Women in Travel: Meet Yumi Yamane, Leopard Researcher in Kenya

by | Mar 15, 2023

A leopard in the Maasai Mara, Kenya, Africa.
Print Friendly, PDF & Email

Last updated on November 2nd, 2023

Featured image: A leopard in the Maasai Mara, Kenya | Photo by harrycollinsphotography on Envato

Leopard expert shares challenges facing leopards in Nairobi

By Rupi Mangat, Contributor, Sustainable Travel in Africa

Yumi Yamane saw her first wild leopard slink into the African plains one evening as she was taking a break from her studies. It was love at first sight. That was in 2004.

Searching for literature about the cat, she realized that there was little research on one of the world’s most secretive cat but one with the widest range — from the snows of the Himalayas in India to the deserts of Africa.

Born in Tokyo, Japan and her love of nature brought her to Africa to study wildlife management from 2004 to 2006 in Mweka, Tanzania’s famous college on the slopes of Mount Kilimanjaro. Eventually she became a researcher in wildlife conservation, specializing in leopards. Yumi is now working on her post-doctoral research fellow in Kyoto University in Japan and continues her study on leopards in Kenya.  Nairobi is the only capital in the world with a wildlife national park — and one that has free-roaming leopards. Her first research in 2009 was based on the urban leopard.

The African Leopard is widely distributed across Africa, but the population of this sub-species is decreasing and it has been classified as Vulnerable by IUCN’s Red List.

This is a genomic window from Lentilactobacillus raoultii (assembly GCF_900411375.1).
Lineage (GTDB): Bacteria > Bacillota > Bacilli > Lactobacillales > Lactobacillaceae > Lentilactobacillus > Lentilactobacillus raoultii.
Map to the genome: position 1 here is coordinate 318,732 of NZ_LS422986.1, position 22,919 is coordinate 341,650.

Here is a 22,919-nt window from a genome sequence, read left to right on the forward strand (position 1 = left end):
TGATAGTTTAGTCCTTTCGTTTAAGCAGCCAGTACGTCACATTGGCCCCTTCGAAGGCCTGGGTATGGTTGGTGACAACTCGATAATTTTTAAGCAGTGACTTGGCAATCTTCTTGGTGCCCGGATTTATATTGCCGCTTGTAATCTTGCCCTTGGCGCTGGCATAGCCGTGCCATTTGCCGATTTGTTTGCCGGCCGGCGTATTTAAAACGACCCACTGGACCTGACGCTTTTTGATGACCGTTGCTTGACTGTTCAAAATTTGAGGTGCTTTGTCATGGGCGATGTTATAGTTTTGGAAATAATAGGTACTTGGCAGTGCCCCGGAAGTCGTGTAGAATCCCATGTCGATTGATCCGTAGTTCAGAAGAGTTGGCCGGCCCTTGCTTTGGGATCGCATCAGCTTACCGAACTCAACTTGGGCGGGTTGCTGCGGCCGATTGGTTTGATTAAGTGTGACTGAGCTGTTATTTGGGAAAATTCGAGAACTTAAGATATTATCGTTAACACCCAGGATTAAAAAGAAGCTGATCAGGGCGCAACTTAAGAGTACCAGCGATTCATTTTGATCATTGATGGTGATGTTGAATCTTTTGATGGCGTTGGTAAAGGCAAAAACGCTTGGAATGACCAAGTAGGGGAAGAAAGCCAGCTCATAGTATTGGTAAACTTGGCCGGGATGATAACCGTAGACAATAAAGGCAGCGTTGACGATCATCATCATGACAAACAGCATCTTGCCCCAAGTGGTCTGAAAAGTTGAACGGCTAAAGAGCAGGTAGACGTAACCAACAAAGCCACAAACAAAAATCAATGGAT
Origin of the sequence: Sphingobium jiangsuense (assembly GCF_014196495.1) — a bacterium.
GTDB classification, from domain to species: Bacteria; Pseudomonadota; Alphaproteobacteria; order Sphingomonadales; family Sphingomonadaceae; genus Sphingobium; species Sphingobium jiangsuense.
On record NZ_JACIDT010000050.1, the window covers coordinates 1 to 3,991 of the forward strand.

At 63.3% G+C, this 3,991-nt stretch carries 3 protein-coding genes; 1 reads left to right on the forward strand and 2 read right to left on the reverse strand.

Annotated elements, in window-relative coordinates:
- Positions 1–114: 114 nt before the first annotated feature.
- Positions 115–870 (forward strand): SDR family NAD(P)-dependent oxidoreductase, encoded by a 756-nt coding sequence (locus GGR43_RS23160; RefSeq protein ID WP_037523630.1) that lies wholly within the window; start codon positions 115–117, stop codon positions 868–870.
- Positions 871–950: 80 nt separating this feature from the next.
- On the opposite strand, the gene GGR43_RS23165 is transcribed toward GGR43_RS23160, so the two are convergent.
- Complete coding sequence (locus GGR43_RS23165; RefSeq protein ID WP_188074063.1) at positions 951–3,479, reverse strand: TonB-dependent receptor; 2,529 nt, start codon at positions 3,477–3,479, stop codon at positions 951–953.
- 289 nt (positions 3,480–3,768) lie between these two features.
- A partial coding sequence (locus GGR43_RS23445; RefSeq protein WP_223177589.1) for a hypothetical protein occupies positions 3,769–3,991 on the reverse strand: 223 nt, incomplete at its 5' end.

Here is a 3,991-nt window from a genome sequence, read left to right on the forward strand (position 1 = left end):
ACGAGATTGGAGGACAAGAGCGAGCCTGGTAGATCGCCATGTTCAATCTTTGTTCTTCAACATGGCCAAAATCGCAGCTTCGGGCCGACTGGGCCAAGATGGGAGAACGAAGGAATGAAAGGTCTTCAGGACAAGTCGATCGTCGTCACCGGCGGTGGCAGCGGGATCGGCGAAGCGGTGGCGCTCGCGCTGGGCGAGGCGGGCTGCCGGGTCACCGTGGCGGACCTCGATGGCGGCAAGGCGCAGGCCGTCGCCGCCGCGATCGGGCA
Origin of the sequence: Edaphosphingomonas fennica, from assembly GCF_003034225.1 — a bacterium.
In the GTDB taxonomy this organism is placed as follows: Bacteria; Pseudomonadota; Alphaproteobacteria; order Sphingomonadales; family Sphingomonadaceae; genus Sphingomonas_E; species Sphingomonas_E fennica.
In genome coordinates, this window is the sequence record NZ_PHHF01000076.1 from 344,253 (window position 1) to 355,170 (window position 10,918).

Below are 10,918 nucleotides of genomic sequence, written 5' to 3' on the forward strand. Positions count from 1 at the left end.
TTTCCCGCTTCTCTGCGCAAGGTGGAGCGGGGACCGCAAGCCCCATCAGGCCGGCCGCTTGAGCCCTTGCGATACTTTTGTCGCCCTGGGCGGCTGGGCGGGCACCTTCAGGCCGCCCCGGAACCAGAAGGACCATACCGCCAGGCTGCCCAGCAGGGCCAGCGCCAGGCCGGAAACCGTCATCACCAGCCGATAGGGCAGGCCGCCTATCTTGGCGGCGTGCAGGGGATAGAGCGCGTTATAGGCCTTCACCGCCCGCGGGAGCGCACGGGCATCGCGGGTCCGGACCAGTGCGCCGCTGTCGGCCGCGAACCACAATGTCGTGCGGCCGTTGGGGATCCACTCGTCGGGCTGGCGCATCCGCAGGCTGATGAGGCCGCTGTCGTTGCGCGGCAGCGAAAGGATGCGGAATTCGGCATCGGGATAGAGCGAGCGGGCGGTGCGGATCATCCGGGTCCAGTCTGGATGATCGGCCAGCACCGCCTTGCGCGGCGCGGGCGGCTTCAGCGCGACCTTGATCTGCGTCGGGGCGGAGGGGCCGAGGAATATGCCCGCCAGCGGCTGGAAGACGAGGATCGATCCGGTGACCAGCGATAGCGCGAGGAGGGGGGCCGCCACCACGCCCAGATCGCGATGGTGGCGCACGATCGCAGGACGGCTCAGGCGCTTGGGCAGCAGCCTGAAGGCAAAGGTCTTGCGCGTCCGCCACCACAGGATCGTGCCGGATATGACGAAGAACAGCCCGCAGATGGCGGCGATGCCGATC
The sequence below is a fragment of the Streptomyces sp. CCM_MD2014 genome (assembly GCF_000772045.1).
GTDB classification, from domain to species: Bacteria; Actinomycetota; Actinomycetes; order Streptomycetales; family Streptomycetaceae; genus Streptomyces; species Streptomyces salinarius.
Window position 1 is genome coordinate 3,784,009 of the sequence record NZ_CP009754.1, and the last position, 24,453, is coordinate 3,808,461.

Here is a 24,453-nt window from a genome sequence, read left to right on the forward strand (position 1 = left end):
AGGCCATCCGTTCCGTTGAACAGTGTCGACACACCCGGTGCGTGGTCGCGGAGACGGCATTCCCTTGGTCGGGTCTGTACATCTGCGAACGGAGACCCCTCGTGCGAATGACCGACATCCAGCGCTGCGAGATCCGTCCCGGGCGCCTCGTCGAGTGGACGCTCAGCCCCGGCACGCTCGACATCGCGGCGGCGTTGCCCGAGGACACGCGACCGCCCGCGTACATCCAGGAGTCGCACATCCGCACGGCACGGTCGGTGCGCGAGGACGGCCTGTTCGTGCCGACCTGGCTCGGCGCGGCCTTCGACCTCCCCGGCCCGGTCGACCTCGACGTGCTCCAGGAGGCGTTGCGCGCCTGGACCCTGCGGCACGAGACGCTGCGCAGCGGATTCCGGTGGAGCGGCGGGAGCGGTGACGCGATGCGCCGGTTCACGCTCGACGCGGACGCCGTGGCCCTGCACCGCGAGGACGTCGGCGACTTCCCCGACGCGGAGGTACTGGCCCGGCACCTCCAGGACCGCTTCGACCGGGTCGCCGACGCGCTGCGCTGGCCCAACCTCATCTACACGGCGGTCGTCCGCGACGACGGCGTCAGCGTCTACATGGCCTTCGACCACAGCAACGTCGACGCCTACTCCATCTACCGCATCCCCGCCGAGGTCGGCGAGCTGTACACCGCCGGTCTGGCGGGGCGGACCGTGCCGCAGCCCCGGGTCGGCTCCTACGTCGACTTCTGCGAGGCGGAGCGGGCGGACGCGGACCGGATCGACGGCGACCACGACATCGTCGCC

A woman and young child next to a leopard behind a fence in Kenya
Yumi Yamane poses with a leopard / Photo provided by Yumi Yamane

A Q&A with Yumi Yamane

Rupi:  What have you discovered about Nairobi’s leopards that might surprise us?

Yumi:  The Nairobi leopards know people. They know their traditional corridors to follow in and out of the park to the forests and open plains, mostly to find new partners to mate with. This is very important to keep a healthy gene pool for the leopard and avoid in-breeding.

These urban leopards have a Nairobi Map in their mind. They also know when to move or not to move to avoid unnecessary encounters with people. They are also very shy and more careful than the leopards in other national parks like the Maasai Mara where you can see them resting in the trees.

Rupi:  How many are there in Nairobi National Park now?

Yumi:  About 10.

Rupi:  What challenges do leopards face today?

Yumi: Habitat loss –the space they need to move freely.

Rupi:  What do you believe needs to be done to save them?

Yumi: It is important to recognize their corridors that connect to the forests. The leopards move along the riverine forests out and back into the Nairobi National Park. These riverine forests are crucial for them to survive. 

A leopard on the road near Nairobi, Kenya
The famous female leopard named Maridadi (beautiful in Kiswahili, Kenya’s national lingo) is stalking a bushbuck early in the morning in Nairobi National Park / Photo by Yumi Yamane
A leopard on the road near Nairobi, Kenya
The bushbuck got away ! Maridadi gave up and disappeared into the bush / Photo by Yumi Yamane

Rupi:  From the city’s urban leopard, you recently moved to the wilderness around Lake Baringo, 300 kilometres northwest of Nairobi, where only the local people knew there were leopards. What are you finding out about these leopards?